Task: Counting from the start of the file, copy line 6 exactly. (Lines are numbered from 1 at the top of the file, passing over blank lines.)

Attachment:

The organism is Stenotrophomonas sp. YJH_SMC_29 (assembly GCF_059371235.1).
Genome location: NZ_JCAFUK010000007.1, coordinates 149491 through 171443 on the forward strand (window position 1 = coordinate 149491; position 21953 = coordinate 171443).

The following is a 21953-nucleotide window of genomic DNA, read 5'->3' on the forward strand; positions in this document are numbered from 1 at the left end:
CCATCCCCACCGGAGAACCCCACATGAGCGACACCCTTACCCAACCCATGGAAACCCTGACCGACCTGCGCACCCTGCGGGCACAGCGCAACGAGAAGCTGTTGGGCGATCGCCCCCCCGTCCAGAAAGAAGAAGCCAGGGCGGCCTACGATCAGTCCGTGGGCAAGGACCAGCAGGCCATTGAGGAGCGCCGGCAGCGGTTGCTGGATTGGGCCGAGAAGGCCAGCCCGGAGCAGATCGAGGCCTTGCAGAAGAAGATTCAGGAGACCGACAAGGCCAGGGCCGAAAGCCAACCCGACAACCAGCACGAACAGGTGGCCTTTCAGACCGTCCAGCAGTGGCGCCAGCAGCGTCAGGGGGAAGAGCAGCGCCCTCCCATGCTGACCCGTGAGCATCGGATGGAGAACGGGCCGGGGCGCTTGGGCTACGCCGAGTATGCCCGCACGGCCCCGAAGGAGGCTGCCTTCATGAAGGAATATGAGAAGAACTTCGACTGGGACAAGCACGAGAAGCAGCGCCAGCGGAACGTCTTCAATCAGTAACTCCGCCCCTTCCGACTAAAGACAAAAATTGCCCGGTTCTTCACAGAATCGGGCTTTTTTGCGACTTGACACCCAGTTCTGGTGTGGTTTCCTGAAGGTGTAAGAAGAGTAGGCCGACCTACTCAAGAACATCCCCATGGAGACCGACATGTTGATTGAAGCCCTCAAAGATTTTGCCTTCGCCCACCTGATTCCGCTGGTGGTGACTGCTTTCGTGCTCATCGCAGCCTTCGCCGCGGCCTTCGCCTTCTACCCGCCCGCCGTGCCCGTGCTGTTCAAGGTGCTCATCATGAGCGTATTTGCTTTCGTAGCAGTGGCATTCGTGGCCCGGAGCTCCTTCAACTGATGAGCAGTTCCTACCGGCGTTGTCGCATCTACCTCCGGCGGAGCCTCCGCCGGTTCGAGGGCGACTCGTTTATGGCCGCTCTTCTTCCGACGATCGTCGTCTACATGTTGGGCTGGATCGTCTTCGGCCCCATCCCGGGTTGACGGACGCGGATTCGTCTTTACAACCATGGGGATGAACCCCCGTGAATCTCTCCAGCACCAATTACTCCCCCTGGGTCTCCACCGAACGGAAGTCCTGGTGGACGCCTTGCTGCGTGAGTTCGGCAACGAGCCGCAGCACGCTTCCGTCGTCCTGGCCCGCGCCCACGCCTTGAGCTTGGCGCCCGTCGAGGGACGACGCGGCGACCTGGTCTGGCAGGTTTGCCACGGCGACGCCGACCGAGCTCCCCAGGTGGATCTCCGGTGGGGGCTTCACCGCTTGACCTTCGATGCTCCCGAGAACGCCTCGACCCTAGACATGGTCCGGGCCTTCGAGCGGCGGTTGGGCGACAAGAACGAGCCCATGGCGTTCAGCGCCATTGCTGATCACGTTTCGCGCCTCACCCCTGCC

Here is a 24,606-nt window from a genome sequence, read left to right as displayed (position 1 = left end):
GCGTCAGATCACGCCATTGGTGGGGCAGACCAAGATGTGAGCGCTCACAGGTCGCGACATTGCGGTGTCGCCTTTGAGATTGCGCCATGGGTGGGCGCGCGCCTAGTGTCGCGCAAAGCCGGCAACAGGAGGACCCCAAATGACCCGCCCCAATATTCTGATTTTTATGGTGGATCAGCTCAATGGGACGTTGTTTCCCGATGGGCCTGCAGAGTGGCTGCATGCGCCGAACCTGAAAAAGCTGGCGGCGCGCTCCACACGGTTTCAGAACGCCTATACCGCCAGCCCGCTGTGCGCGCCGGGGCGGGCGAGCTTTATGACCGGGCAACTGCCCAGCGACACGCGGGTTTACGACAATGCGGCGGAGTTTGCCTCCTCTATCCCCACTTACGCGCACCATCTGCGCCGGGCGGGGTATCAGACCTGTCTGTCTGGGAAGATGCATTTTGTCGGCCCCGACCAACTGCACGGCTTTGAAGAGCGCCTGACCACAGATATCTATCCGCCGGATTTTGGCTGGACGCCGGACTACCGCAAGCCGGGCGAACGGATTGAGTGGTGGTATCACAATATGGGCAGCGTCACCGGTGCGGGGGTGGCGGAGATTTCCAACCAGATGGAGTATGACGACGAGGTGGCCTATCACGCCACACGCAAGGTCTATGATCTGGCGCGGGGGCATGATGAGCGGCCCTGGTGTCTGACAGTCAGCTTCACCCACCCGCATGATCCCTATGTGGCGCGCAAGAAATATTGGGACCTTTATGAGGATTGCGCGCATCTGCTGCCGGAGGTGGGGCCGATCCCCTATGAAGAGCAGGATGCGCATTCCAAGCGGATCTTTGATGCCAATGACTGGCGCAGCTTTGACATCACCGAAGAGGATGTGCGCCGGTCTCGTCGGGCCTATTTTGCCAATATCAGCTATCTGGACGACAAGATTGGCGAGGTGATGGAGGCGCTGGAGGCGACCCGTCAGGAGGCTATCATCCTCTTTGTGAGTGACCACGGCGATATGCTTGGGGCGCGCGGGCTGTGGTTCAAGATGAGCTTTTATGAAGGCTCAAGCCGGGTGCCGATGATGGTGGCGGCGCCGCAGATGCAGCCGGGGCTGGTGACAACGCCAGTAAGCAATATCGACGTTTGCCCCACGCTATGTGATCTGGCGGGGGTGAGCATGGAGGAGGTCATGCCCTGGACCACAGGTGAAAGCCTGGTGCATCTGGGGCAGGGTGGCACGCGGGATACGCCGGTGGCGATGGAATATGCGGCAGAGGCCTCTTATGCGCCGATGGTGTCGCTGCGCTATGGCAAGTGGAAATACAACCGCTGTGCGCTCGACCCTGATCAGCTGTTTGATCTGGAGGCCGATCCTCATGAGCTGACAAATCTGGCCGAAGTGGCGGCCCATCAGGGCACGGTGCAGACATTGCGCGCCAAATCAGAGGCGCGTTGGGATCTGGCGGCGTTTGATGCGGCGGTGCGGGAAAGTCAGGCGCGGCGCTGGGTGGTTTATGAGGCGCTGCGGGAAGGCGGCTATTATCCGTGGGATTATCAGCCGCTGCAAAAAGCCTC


GCGTCAGATCACGCCATTGGTGGGGCAGACCAAGATGTGAGCGCTCACAGGTCGCGACATTGCGGTGTCGCCTTTGAGATTGCGCCATGGGTGGGCGCGCGCCTAGTGTCGCGCAAAGCCGGCAACAGGAGGACCCCAAATGACCCGCCCCAATATTCTGATTTTTATGGTGGATCAGCTCAATGGGACGTTGTTTCCCGATGGGCCTGCAGAGTGGCTGCATGCGCCGAACCTGAAAAAGCTGGCGGCGCGCTCCACACGGTTTCAGAACGCCTATACCGCCAGCCCGCTGTGCGCGCCGGGGCGGGCGAGCTTTATGACCGGGCAACTGCCCAGCGACACGCGGGTTTACGACAATGCGGCGGAGTTTGCCTCCTCTATCCCCACTTACGCGCACCATCTGCGCCGGGCGGGGTATCAGACCTGTCTGTCTGGGAAGATGCATTTTGTCGGCCCCGACCAACTGCACGGCTTTGAAGAGCGCCTGACCACAGATATCTATCCGCCGGATTTTGGCTGGACGCCGGACTACCGCAAGCCGGGCGAACGGATTGAGTGGTGGTATCACAATATGGGCAGCGTCACCGGTGCGGGGGTGGCGGAGATTTCCAACCAGATGGAGTATGACGACGAGGTGGCCTATCACGCCACACGCAAGGTCTATGATCTGGCGCGGGGGCATGATGAGCGGCCCTGGTGTCTGACAGTCAGCTTCACCCACCCGCATGATCCCTATGTGGCGCGCAAGAAATATTGGGACCTTTATGAGGATTGCGCGCATCTGCTGCCGGAGGTGGGGCCGATCCCCTATGAAGAGCAGGATGCGCATTCCAAGCGGATCTTTGATGCCAATGACTGGCGCAGCTTTGACATCACCGAAGAGGATGTGCGCCGGTCTCGTCGGGCCTATTTTGCCAATATCAGCTATCTGGACGACAAGATTGGCGAGGTGATGGAGGCGCTGGAGGCGACCCGTCAGGAGGCTATCATCCTCTTTGTGAGTGACCACGGCGATATGCTTGGGGCGCGCGGGCTGTGGTTCAAGATGAGCTTTTATGAAGGCTCAAGCCGGGTGCCGATGATGGTGGCGGCGCCGCAGATGCAGCCGGGGCTGGTGACAACGCCAGTAAGCAATATCGACGTTTGCCCCACGCTATGTGATCTGGCGGGGGTGAGCATGGAGGAGGTCATGCCCTGGACCACAGGTGAAAGCCTGGTGCATCTGGGGCAGGGTGGCACGCGGGATACGCCGGTGGCGATGGAATATGCGGCAGAGGCCTCTTATGCGCCGATGGTGTCGCTGCGCTATGGCAAGTGGAAATACAACCGCTGTGCGCTCGACCCTGATCAGCTGTTTGATCTGGAGGCCGATCCTCATGAGCTGACAAATCTGGCCGAAGTGGCGGCCCATCAGGGCACGGTGCAGACATTGCGCGCCAAATCAGAGGCGCGTTGGGATCTGGCGGCGTTTGATGCGGCGGTGCGGGAAAGTCAGGCGCGGCGCTGGGTGGTTTATGAGGCGCTGCGGGAAGGCGGCTATTATCCGTGGGATTATCAGCCGCTGCAAAAAGCCTC